BOMA New York & the Impact of Local Law 97
At a recent conference, experts discussed the impact of Local Law 97 and next steps in sustainability.
Following its yearly participation with Earth Day, the Building Owners & Managers Association of Greater New York hosted its annual event, Energy Action Day.
The panel, which featured Lauren Moss, chief sustainability officer at Vornado Realty Trust, Michael Daschle, senior vice president of sustainability at Brookfield Properties, and Alex Gulagaci, head of engineering at RXR, discussed the impact of Local Law 97. The panel was moderated by Christopher Cayten, managing director, CodeGreen Solutions.
Local Law 97 is being embraced by owners and tenants alike as a benefit—both to tenants’ health and well-being, and to property values. It mandates that most buildings over 25,000 square feet will be required to meet new energy efficiency and greenhouse gas emissions limits by 2024, with stricter limits coming into effect in 2030.
“Efficiency is now a core tenet of operating a commercial building, and it’s creating more valuable assets,” said Cayten. Gulagaci reinforced this point, stating that the industry had “evolved substantially” toward energy output efficiency during the past 18 months alone.
Moss noted Vornado’s commitment to carbon neutrality goals, citing the firm’s ambitious plans for the development of its PENN 1 and PENN 2 projects, slated for “carbon neutral delivery,” and an additional 70,000 square feet of tenant outdoor space. Daschle added that energy planning actions demands creativity among all stakeholders who were formerly “siloed” by their own agendas. Now, he said, “The effort has become how to market a lower cost solution, and marketing a property as energy efficient.” The challenge is “Educating all these groups and translating a project into a value proposition to each stakeholder.”
According to Moss, Vornado’s energy actions start with engaging tenants on energy usage at the earliest opportunity—and vice versa. “We’re seeing prospective tenants’ detailed RFPs, asking us what our energy goals are in order for them to evaluate our organization.” Gulagaci said, “At RXR, we have a scaled department solely dedicated to the actual tenant experience,” a collaborative dialog that creates “a drive to quality within the property.”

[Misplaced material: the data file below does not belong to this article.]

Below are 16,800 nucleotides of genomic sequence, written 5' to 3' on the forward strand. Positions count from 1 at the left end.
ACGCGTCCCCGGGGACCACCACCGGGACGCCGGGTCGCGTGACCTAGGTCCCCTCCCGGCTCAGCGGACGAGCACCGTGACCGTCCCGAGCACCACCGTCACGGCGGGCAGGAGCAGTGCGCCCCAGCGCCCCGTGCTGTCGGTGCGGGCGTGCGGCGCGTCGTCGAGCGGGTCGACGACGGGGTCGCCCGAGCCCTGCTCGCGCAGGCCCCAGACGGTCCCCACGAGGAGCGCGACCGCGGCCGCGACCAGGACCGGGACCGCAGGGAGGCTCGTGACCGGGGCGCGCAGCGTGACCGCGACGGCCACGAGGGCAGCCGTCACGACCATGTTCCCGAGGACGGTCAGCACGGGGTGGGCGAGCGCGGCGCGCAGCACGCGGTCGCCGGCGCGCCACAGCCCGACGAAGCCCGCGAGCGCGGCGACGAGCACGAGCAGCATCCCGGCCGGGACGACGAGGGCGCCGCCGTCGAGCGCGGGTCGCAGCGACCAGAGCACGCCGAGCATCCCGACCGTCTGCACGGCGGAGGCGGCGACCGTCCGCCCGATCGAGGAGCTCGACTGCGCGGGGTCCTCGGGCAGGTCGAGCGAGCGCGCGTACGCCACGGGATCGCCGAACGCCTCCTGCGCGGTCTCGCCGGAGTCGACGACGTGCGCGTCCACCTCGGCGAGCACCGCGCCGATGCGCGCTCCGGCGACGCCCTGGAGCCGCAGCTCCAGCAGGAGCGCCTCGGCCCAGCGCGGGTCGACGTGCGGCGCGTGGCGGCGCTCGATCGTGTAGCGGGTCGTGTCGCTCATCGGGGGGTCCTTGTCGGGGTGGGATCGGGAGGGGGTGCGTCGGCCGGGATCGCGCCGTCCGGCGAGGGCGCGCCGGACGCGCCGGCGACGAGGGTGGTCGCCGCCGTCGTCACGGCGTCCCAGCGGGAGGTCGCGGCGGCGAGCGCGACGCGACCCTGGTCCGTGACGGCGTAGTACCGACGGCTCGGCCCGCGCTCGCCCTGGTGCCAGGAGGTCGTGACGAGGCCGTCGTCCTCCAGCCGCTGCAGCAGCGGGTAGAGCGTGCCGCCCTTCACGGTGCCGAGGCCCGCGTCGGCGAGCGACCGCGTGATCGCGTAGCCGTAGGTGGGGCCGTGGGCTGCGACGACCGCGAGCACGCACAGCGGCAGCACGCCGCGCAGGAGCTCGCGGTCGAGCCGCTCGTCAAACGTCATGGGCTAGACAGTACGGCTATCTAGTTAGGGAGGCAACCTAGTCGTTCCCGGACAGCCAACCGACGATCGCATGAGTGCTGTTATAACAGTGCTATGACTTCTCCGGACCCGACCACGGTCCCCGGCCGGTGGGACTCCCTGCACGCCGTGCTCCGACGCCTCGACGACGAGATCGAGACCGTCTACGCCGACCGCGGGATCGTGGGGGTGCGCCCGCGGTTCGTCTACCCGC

Cayten also asked the panelists about today’s evident nexus of “wellness being rolled into sustainability.” Gulagaci cited the example of the COVID-19 pandemic’s influence on tenant wellness and its inverse effect on energy usage. “The last two years of Covid shifted the dialog quite a bit with the focus to improve air quality with increased ventilation. This tends to have an adverse effect on energy efficiency since you’re utilizing more energy running infrastructure such as fans; but there is a sweet spot in this relationship.”
When asked about “projects you’re excited about,” Daschle cited Brookfield’s decarbonization of its property at 660 Fifth Avenue, an office tower that is being completely redeveloped by the firm. From the start he said, “it is 40 percent more energy efficient.” Gulagaci said that RXR is working on a pilot to implement augmented reality operations training, featuring digital goggles that allow trainees to simulate working on actual machinery.
The panel concluded with a discussion of a hot topic—electrification. Cayten said, “Indian Point provided 20 percent of New York City’s energy load. When it went offline, (that portion) of energy became 30 percent ‘dirtier.’ Local Law 97 was written) to push people toward electrification. Your utility bill may be three times higher than what it is today.”
Not only had the shutdown of Indian Point altered the energy efficiency landscape, Gulagaci added that the trend toward electrification raised concerns about the reliability of the distribution grid itself. He said, “The grid tends to be stressed during the summer months, and with increased electrification affecting our heating loads, this would potentially affect the winter months too.”
In his keynote address, Sen. Parker alluded to the panel’s electrification concerns. Speaking live on camera from Albany during the state’s budget negotiations, he confirmed reports that a new state law will ban natural gas hookups beginning in 2026 for most new buildings under seven stories and in 2029 for taller buildings.
Sen. Parker added that there was “a lot of work ahead of us,” but “all of us are working together” on the electrification of public and private development projects. “Gas isn’t the bad guy,” he said. “It’s reducing the carbon emissions from gas and methane. It’s a global challenge.”
Asked by an audience member whether the solution could be a drive toward the development of nuclear power plants in the state, the senator replied, “At present we have no offers for siting these plants.”
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